Photos From Germany Offer New Evidence of Nanjing Massacre

German woman Edith Gunther has recently donated 41 photos to the Memorial Hall of the Victims in the Nanjing Massacre in east China's Jiangsu Province, presenting new evidence of the holocaust committed by Japanese invaders during the Second World War.

The photos were all copies of pictures taken by Edith's husband, Karl, who, together with other friendly foreigners, helped set up a refugee camp at the Jiangnan Cement Plant during the massacre, saving as many as 50,000 lives.

Karl Gunther took great risks in taking pictures reflecting life in the Qixia Temple and Jiangnan Cement Plant refugee camps between the winter of 1937 and the spring of 1938, and the demolishing of the cement plant by Japanese troops.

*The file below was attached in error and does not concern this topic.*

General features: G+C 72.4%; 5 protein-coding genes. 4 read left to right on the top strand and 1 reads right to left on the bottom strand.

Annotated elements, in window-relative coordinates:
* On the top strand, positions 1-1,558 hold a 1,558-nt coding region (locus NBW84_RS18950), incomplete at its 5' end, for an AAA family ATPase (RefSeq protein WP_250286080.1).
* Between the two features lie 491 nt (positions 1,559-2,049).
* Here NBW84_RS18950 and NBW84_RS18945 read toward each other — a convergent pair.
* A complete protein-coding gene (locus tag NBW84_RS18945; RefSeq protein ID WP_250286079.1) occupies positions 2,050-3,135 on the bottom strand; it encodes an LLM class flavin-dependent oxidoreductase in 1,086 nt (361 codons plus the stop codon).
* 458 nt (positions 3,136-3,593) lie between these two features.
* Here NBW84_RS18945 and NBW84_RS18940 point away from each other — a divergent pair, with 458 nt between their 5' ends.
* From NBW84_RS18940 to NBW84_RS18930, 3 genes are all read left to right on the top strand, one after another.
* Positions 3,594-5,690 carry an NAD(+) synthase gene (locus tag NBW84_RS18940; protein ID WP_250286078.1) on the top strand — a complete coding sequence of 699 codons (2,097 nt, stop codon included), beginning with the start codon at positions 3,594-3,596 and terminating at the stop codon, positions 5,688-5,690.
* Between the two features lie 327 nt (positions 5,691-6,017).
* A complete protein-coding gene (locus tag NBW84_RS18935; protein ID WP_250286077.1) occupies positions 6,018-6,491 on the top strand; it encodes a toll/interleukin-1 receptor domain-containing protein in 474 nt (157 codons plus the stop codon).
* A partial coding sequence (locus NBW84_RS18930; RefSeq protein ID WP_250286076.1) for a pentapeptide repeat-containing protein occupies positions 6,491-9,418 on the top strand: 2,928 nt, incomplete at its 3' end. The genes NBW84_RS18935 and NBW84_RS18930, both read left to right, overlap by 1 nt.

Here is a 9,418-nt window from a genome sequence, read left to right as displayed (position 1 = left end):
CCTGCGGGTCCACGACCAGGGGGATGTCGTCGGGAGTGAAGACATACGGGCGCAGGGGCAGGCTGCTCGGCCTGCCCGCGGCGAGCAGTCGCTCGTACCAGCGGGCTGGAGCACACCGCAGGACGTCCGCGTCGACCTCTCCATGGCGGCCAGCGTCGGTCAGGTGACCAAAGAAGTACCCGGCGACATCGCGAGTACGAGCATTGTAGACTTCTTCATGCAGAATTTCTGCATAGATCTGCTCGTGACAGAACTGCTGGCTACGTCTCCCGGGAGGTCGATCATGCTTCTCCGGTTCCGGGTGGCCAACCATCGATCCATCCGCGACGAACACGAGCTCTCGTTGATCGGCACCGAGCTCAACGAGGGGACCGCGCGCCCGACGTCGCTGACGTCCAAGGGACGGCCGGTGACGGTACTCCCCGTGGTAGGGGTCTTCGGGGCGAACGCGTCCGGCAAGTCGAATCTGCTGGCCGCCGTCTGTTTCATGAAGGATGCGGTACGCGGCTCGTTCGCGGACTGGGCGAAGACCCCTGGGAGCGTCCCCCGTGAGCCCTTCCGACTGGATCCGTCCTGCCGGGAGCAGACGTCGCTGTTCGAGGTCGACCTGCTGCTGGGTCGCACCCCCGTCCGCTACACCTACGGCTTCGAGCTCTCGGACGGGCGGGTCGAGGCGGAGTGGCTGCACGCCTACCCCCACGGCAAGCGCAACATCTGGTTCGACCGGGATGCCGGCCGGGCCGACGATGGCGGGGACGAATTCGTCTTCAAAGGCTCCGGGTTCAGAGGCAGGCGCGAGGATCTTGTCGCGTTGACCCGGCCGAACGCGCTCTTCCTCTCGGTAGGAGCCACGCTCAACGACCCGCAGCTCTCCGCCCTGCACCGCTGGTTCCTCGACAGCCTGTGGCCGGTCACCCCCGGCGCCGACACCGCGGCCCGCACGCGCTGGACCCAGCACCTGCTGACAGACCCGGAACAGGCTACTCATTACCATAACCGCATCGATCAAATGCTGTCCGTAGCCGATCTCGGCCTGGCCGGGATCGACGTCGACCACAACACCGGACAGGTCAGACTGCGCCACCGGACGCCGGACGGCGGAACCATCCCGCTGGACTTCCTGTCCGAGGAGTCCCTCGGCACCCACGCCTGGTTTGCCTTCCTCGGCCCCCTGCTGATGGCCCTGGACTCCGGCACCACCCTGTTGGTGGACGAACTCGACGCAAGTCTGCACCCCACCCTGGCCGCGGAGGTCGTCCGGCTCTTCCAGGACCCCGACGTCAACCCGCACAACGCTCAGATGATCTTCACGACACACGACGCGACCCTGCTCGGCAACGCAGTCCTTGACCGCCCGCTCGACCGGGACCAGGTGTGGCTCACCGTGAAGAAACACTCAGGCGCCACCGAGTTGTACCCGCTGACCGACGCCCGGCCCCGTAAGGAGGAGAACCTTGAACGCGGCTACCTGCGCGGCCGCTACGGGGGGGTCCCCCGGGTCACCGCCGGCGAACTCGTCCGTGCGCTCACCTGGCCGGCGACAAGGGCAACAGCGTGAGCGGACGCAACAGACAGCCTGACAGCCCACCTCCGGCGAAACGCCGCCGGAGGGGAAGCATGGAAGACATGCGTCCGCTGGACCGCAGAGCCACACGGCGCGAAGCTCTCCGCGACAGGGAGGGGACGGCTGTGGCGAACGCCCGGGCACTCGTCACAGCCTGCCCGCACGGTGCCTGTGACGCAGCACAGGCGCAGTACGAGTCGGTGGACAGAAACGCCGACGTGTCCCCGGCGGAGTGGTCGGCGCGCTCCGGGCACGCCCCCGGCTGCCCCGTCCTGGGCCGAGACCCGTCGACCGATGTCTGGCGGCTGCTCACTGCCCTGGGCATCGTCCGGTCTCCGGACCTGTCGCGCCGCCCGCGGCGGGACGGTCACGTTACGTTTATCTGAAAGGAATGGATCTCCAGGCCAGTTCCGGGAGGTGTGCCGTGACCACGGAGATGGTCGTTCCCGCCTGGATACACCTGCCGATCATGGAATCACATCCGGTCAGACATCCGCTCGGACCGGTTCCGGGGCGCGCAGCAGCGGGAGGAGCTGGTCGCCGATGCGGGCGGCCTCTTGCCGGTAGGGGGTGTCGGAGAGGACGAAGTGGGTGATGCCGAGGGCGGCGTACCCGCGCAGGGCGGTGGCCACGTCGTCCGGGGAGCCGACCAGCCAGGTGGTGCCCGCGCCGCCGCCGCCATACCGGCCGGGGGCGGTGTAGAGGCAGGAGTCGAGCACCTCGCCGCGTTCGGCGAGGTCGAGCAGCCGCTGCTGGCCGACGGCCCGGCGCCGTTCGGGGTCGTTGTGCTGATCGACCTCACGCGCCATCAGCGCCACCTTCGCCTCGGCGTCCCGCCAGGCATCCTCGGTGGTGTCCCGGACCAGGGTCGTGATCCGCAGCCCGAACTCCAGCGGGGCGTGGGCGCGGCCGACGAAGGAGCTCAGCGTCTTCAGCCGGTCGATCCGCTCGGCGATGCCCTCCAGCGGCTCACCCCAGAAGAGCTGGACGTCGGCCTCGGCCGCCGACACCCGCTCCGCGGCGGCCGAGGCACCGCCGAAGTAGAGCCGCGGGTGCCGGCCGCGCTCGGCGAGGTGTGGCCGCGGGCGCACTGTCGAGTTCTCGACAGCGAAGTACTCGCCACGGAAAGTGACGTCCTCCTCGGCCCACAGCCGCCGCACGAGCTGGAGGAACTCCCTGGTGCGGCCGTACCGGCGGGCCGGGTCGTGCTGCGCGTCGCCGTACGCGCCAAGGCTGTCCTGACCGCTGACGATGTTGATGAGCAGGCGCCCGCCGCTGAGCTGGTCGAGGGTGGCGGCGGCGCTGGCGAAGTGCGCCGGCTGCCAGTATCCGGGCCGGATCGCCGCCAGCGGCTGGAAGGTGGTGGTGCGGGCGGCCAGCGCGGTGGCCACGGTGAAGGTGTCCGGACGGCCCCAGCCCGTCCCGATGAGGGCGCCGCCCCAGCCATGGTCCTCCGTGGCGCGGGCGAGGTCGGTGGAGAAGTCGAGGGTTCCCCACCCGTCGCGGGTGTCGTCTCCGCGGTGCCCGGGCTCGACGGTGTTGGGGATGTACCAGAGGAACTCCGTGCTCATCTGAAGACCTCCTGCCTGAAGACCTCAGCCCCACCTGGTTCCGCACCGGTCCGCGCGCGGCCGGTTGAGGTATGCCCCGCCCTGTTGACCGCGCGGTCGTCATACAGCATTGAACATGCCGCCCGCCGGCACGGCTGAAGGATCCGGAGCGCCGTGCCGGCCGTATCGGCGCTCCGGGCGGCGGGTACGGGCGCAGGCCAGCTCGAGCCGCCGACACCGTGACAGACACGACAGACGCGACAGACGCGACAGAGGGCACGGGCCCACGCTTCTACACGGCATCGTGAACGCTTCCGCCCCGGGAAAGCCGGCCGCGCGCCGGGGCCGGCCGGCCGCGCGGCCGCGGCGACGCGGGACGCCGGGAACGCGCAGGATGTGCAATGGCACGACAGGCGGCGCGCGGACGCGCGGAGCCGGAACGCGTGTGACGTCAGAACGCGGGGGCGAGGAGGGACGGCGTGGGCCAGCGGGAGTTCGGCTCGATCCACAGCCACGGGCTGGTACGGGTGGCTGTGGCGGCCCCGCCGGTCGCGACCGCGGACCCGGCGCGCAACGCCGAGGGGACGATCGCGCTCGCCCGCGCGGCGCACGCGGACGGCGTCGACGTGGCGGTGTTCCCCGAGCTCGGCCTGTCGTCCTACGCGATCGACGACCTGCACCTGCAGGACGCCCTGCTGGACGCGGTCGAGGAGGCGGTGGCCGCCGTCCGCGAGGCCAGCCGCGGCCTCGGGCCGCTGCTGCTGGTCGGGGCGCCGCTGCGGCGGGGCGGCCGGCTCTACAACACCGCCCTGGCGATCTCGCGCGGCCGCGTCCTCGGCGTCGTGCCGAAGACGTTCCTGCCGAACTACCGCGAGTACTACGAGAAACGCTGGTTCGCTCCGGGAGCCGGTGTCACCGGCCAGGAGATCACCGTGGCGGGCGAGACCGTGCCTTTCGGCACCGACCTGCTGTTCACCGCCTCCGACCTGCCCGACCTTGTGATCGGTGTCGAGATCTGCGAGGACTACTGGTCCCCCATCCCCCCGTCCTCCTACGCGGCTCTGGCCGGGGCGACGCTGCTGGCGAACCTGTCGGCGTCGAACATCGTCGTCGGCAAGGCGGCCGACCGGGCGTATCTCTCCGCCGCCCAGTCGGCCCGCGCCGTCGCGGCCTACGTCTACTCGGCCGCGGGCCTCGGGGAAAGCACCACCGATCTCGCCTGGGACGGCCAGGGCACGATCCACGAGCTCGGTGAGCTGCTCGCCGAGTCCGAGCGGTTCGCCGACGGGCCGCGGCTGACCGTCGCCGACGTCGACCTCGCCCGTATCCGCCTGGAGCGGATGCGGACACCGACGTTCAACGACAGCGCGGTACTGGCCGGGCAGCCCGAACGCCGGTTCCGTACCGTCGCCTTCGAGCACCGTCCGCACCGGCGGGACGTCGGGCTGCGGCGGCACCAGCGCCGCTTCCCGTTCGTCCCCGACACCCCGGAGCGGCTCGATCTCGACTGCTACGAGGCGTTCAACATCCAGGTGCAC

"These pictures preserved by foreign nationals will help reveal the truth of the Nanjing Massacre and offer new evidence against the vicious arguments of Japanese rightists who have attempted to deny the aggressors' crimes," Zhu Chengshan, head of the memorial hall, said at the donation ceremony.

About 300,000 Chinese were killed by Japanese troops after the fall of Nanjing, the then capital of the Kuomintang government, in the winter of 1937.

(People's Daily April 8, 2002)

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